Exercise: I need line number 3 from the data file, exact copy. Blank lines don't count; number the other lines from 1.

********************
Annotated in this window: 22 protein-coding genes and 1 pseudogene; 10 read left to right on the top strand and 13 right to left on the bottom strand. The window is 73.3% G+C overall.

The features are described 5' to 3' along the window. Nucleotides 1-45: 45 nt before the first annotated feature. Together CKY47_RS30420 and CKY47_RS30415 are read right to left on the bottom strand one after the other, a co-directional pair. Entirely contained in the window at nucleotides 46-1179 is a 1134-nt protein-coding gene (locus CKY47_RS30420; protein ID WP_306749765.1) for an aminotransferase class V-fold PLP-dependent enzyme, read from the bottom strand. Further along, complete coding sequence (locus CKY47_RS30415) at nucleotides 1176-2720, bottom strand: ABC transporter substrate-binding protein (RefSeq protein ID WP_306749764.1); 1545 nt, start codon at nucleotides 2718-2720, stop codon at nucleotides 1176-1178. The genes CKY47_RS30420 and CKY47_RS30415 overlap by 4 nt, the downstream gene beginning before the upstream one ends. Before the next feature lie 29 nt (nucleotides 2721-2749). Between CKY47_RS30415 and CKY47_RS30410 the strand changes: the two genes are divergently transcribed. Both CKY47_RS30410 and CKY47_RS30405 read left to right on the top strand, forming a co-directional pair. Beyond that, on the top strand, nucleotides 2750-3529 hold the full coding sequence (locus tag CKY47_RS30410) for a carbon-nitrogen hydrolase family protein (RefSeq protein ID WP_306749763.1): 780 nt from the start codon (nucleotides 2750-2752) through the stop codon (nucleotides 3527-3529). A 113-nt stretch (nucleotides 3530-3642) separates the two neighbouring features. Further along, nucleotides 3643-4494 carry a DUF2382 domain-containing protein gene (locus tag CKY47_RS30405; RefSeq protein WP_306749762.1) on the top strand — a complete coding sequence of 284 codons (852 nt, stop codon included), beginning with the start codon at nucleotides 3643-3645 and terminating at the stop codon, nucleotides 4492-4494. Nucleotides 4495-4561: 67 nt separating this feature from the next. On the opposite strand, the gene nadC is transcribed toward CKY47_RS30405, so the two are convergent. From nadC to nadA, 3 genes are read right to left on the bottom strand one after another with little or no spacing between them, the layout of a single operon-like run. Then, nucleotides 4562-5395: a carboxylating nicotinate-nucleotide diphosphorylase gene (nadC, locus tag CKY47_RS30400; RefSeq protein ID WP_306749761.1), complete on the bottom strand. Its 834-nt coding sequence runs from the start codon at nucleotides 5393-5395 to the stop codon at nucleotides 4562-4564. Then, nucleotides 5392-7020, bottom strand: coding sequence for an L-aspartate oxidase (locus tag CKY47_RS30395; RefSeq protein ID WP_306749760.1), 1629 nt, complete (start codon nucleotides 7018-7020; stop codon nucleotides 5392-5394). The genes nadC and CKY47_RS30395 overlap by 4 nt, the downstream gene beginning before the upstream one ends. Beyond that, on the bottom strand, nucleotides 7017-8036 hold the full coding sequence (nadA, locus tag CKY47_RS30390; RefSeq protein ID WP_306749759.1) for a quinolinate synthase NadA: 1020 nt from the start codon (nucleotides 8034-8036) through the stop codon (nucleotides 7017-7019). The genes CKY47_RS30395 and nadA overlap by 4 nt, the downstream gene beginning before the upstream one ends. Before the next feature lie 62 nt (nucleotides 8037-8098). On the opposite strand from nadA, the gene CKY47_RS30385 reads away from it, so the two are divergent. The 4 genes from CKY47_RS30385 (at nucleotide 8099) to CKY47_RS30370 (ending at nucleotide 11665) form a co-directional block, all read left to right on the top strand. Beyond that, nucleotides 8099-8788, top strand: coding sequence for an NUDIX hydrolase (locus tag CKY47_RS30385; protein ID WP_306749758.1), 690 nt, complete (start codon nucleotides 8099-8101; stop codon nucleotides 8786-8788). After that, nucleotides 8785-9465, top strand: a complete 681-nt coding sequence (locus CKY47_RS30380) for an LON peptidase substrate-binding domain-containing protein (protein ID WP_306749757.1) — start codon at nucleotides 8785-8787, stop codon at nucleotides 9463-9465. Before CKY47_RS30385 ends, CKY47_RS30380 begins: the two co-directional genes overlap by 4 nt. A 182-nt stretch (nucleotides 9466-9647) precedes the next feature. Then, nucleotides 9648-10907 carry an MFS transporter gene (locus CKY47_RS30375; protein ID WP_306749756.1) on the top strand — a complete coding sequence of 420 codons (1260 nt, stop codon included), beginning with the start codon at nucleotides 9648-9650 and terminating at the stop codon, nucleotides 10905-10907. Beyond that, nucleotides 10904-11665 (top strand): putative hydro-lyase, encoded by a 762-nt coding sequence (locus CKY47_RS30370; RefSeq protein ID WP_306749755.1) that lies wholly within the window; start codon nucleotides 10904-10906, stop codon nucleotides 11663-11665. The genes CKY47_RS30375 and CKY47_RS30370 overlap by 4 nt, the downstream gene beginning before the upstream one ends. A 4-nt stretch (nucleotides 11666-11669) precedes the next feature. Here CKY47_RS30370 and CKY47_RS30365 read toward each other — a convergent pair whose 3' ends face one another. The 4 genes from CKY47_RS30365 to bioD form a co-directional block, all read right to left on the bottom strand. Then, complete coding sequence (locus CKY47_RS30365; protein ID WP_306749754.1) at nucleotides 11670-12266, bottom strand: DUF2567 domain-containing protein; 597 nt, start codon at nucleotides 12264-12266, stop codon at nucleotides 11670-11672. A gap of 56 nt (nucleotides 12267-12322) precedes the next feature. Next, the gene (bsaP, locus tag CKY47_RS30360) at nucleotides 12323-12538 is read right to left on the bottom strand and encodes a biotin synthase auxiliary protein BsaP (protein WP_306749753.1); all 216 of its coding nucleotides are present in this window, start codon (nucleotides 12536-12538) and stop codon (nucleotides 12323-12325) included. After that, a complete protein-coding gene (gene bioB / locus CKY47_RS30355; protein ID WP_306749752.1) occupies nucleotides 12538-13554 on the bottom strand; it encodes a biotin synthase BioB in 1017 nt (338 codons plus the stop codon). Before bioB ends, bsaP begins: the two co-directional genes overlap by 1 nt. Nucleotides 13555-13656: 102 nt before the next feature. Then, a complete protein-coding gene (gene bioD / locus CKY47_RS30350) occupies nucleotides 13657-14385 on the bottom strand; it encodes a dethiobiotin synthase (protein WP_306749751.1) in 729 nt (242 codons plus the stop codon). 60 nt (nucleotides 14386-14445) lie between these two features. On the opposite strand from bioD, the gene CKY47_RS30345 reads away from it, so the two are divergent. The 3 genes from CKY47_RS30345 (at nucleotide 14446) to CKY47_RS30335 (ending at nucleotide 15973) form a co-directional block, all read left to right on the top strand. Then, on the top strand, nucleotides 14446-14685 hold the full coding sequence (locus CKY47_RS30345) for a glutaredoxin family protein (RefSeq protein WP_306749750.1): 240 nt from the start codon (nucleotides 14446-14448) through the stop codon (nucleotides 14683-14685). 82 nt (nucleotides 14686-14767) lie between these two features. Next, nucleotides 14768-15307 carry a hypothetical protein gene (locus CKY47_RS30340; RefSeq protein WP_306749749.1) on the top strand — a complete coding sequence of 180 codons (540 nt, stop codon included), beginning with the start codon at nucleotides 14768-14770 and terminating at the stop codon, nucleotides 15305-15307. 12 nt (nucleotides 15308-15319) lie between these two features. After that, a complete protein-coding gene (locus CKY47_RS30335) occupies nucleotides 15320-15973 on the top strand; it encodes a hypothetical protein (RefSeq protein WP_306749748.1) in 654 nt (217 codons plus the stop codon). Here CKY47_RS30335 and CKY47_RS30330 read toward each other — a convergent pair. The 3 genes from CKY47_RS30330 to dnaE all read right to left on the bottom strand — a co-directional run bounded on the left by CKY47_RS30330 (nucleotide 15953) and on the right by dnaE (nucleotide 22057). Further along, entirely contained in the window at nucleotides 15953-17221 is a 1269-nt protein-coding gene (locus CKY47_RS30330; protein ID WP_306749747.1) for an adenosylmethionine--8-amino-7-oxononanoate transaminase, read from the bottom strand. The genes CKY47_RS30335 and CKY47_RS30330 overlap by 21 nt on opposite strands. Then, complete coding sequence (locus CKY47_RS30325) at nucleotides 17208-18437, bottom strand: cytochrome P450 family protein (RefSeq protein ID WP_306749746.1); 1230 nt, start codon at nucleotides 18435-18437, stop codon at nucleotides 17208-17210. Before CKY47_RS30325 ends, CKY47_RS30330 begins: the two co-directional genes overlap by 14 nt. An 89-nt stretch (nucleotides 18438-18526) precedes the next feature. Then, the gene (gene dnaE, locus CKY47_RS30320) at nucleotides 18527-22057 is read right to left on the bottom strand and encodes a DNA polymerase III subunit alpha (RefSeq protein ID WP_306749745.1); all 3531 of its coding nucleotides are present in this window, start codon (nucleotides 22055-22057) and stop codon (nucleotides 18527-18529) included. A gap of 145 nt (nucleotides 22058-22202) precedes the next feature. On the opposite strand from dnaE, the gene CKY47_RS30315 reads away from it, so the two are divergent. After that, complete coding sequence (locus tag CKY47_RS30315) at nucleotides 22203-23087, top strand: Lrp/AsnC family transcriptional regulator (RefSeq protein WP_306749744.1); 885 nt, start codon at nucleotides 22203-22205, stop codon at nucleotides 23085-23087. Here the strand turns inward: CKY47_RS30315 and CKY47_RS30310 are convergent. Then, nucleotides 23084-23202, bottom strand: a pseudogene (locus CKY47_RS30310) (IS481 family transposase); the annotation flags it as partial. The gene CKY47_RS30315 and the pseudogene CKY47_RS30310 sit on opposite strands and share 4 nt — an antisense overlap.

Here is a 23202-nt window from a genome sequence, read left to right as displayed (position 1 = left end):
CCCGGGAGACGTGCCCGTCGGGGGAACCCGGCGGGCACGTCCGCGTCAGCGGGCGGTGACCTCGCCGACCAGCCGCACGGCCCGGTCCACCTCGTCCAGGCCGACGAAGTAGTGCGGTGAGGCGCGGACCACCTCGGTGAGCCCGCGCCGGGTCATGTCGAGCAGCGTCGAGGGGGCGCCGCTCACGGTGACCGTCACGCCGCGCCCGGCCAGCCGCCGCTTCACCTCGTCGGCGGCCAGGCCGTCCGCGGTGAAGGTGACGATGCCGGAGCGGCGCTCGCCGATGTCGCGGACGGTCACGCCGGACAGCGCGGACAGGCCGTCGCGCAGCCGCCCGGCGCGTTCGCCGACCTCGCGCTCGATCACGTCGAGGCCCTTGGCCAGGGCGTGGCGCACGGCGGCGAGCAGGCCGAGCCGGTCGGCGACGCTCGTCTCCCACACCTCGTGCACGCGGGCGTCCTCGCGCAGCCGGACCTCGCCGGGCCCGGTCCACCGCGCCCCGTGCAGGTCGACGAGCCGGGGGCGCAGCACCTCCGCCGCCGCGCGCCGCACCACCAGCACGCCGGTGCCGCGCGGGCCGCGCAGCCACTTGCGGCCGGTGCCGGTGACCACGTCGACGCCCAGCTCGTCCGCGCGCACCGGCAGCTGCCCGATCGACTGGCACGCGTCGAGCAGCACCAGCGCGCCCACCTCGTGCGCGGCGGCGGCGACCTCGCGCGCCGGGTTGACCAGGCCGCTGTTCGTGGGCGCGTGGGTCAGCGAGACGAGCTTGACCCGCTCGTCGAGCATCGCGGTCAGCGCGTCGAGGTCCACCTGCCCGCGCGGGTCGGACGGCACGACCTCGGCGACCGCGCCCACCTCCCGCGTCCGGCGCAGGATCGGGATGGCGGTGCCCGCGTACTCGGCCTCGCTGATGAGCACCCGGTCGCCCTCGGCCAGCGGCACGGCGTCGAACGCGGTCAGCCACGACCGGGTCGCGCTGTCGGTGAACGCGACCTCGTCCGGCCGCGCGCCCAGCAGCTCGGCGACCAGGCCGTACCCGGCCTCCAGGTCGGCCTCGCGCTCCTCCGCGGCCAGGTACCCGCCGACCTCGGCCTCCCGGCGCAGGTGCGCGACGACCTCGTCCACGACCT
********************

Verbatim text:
Here is a 23202-nt window from a genome sequence, read left to right as displayed (position 1 = left end):